IEA says carbon budget will be exhausted by 2040

26th November 2014

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Leslie Harrod

Policy and market developments will not be enough to stem the rise in carbon dioxide emissions by 2040, the International Energy Agency (IEA) has warned in its annual analysis of world energy.

The agency has calculated that the share of fossil fuels in primary energy demand will fall to just under 75% by 2040. However, energy-related carbon dioxide emissions will grow by 20% over the next 25 years, leading to an average global temperature rise of 3.6°C, higher than the 2°C cap scientists say is consistent with averting dangerous climate change.

To limit temperature rise to 2°C, the world cannot emit more than around 1,000 gigatonnes of CO2 from this year, according to the Intergovernmental Panel on Climate Change. However, the IEA calculates that this budget will be used up by 2040. “Since emissions are not going to drop suddenly to zero once this point is reached, it is clear that the 2°C objective requires urgent action to steer the energy system on to a safer path,” the agency’s latest report states.

“Advances in technology and efficiency give some reasons for optimism, but sustained political efforts will be essential to change energy trends for the better,” it concludes.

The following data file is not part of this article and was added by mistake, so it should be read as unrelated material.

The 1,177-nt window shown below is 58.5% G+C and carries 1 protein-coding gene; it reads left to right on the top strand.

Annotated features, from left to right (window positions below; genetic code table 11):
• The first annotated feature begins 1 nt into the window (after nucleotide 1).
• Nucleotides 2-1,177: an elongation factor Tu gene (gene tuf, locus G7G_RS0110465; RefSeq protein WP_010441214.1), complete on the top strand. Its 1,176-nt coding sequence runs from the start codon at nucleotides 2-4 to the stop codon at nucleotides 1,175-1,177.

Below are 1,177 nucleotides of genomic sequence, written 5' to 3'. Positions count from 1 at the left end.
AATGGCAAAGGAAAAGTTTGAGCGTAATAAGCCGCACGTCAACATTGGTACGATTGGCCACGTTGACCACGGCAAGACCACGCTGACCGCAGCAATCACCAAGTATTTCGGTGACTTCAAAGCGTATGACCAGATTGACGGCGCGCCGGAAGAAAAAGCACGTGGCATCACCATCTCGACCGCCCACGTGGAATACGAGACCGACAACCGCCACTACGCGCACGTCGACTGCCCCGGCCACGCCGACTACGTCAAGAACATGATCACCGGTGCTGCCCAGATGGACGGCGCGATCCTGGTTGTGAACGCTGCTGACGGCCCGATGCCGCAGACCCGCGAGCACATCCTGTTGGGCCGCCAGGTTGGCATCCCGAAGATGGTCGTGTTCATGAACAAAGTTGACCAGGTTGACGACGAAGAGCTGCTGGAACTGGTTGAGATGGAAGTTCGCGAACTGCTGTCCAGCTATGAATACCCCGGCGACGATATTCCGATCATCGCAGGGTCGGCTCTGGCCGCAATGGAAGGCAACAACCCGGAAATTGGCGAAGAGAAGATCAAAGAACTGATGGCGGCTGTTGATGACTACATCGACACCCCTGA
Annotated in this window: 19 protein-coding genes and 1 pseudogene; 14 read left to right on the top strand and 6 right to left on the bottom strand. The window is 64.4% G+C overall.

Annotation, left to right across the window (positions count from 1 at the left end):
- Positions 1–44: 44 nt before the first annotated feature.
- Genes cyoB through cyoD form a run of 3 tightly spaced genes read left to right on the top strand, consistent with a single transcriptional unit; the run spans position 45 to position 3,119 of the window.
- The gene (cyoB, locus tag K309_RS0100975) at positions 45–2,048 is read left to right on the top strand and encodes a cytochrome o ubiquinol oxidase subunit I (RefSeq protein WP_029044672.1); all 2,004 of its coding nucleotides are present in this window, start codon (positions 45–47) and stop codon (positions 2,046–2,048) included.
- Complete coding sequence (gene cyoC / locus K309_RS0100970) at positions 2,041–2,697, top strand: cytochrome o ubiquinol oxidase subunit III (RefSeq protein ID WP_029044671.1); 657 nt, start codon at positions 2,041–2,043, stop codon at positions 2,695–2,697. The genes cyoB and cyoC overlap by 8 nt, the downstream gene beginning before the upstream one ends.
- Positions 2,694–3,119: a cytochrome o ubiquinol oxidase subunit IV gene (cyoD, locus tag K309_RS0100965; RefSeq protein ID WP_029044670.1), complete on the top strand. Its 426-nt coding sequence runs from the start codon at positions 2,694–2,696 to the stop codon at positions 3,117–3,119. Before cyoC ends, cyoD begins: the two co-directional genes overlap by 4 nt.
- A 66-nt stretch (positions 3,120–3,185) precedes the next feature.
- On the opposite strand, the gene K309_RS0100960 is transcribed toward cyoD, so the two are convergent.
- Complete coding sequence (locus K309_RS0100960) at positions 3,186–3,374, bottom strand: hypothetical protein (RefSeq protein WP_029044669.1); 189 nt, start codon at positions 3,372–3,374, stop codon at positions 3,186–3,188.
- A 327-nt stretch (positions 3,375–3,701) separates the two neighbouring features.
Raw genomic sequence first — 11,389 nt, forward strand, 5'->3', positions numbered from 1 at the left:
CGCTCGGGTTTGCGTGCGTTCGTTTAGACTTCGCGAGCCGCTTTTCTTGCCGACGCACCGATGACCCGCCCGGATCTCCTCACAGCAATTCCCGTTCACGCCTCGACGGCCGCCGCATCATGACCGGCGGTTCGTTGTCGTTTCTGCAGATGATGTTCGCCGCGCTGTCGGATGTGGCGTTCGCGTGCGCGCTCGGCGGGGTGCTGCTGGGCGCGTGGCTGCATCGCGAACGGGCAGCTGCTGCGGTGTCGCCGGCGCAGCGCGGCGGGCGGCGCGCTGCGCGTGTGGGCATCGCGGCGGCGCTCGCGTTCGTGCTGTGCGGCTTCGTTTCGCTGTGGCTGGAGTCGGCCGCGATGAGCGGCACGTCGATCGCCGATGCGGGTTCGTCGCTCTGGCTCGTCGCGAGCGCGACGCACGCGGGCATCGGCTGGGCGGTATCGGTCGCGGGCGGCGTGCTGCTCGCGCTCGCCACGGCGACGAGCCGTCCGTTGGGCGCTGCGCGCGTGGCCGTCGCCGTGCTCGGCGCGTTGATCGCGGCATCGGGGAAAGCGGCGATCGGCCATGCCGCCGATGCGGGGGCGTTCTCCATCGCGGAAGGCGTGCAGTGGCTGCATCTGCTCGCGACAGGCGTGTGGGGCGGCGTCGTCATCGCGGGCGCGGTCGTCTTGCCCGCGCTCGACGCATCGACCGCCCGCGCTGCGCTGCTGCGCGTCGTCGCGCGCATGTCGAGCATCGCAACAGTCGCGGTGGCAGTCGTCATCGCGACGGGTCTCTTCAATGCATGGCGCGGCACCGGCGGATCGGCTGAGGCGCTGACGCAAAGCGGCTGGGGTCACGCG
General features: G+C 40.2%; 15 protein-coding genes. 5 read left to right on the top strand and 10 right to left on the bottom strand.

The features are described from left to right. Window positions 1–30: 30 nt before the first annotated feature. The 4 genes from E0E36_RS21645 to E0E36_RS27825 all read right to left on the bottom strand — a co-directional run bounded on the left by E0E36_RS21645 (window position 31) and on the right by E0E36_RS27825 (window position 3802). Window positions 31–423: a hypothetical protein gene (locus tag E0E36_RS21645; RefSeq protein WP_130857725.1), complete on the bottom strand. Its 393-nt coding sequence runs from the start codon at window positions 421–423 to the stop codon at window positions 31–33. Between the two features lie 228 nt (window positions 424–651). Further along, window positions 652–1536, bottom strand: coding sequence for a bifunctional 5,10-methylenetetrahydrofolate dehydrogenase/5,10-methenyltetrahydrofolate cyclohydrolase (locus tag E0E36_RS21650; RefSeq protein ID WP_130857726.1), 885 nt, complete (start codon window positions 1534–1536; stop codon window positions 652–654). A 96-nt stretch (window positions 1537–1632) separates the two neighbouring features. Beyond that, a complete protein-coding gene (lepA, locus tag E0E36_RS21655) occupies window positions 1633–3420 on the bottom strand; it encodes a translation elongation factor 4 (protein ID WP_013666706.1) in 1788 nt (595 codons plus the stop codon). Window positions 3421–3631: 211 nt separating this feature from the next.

Changes to policy and markets, and a structural shift in world economies towards services and “lighter” industrial sectors, will limit the rise in the annual demand for energy to 1% after 2025, says the IEA. Over the past two decades, global demand has increased by more than 2% a year.

The agency predicts that energy demand will be “essentially flat” in much of Europe, Japan, Korea and North America. By contrast, demand in other Asian countries, Africa, the Middle East and Latin America will increase.

The IEA advocates reforming energy subsidies. These totalled $550 billion for fossil fuels in 2013, which the agency says held back investment in efficiency and renewables. Global renewable energy subsidies totalled $120 billion in 2013.

Renewable energy will account for almost half of the global increase in total electricity generation to 2040, with its share increasing most in developed countries, reaching 37%. Renewable power generation is also forecast to grow in China, India, Latin America and Africa.


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